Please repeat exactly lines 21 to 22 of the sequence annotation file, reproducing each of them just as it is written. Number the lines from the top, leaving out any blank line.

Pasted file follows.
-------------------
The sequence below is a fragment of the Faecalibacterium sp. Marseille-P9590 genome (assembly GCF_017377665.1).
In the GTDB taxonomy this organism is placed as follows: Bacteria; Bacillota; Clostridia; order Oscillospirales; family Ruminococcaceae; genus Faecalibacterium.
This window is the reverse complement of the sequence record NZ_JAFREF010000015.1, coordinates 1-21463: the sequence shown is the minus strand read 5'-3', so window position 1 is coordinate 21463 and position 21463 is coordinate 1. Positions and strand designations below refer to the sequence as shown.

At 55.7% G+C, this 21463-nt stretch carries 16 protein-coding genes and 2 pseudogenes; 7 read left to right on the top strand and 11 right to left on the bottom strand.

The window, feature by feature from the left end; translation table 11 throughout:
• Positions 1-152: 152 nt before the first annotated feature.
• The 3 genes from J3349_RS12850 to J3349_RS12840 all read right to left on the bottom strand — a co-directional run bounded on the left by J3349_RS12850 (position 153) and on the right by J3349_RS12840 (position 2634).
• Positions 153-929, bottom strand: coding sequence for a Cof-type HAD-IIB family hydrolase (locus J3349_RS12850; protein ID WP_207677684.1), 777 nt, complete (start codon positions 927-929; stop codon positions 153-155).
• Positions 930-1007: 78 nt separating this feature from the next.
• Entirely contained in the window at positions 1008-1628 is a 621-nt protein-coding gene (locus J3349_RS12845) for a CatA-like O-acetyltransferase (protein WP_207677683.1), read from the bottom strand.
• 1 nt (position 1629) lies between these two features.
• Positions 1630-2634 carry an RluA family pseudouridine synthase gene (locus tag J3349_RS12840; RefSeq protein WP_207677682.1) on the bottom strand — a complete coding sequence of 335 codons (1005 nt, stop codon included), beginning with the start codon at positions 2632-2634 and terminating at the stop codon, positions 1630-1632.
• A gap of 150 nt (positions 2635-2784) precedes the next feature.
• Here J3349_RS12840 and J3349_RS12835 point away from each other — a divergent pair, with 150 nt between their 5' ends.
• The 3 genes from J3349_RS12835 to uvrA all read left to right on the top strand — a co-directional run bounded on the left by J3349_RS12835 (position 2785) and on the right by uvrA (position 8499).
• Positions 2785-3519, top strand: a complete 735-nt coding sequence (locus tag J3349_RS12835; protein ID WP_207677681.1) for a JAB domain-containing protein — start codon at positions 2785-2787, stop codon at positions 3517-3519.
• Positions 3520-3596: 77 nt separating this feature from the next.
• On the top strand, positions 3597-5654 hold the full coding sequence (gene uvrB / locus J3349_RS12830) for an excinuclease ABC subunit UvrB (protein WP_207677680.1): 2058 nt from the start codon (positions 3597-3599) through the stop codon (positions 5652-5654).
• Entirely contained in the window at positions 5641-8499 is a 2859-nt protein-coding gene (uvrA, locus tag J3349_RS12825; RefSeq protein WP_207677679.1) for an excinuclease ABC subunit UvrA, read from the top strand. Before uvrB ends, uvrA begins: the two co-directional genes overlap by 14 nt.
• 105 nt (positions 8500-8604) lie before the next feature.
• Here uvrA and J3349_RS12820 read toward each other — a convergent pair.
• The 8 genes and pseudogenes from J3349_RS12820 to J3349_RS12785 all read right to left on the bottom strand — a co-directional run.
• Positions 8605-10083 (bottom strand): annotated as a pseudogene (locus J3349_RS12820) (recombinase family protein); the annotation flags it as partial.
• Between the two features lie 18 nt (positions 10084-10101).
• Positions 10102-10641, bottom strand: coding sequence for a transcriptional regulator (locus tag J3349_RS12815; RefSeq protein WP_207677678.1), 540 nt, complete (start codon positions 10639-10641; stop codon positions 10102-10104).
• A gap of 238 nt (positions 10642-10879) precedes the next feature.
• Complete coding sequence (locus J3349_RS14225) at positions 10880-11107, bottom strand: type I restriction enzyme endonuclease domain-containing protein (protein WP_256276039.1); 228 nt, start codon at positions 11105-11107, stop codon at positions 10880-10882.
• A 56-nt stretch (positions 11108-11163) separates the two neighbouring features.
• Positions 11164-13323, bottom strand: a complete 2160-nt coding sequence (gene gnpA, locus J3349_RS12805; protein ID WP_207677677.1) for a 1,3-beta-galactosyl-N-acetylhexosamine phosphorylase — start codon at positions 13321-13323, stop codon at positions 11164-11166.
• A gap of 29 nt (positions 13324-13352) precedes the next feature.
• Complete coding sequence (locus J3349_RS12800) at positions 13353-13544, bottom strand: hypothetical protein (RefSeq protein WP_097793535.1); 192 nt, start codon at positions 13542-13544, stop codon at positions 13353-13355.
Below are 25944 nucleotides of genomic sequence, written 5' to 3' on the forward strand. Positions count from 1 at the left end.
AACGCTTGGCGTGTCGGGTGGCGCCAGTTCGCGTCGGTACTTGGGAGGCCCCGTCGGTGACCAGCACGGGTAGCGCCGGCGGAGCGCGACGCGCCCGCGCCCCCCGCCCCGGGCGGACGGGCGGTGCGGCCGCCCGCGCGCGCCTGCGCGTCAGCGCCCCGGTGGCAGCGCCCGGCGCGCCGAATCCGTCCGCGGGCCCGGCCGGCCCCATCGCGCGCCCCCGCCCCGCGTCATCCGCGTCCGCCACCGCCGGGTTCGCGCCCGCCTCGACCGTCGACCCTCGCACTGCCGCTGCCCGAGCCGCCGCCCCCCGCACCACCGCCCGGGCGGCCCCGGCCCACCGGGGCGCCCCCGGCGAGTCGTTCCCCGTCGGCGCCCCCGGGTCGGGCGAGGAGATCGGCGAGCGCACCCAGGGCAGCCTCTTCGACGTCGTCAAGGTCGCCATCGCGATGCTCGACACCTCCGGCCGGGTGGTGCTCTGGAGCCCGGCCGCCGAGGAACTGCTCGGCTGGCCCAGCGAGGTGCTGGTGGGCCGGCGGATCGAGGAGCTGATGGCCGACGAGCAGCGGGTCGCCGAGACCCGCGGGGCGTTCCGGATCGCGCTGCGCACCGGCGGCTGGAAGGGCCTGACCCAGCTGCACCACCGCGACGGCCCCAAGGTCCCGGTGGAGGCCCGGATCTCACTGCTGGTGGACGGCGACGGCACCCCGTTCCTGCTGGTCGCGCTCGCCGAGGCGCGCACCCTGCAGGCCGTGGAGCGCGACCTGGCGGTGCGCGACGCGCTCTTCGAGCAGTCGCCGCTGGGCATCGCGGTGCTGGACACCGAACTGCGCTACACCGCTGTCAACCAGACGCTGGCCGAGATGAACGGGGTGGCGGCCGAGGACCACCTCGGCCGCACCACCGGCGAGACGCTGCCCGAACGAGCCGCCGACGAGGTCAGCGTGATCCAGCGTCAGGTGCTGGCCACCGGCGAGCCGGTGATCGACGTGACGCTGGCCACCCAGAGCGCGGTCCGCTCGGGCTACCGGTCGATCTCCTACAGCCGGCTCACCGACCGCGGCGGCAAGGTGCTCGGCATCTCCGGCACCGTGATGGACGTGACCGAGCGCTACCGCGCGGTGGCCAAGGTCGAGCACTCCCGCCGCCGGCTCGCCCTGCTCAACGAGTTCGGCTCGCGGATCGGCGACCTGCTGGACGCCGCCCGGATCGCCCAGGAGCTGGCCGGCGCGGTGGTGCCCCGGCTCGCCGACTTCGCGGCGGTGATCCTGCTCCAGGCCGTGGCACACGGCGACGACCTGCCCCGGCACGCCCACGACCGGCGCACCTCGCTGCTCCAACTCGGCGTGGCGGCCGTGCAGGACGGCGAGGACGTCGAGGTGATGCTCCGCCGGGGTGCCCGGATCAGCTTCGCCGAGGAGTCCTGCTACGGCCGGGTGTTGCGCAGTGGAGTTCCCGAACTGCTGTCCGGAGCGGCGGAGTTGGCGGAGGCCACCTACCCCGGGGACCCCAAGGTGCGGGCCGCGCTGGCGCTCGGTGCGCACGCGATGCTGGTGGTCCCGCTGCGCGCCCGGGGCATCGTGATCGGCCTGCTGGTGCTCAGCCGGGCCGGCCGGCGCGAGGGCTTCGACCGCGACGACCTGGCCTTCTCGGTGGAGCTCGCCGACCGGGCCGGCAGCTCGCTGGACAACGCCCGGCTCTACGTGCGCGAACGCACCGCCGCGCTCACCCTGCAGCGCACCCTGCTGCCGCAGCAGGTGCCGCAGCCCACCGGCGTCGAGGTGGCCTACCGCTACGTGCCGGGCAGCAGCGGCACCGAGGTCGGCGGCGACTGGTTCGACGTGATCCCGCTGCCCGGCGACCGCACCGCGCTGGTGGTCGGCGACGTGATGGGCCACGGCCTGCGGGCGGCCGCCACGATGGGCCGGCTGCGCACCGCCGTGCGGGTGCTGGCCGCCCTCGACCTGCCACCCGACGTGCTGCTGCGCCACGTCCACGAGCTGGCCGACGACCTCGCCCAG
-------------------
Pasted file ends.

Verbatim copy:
• Here uvrA and J3349_RS12820 read toward each other — a convergent pair.
• The 8 genes and pseudogenes from J3349_RS12820 to J3349_RS12785 all read right to left on the bottom strand — a co-directional run.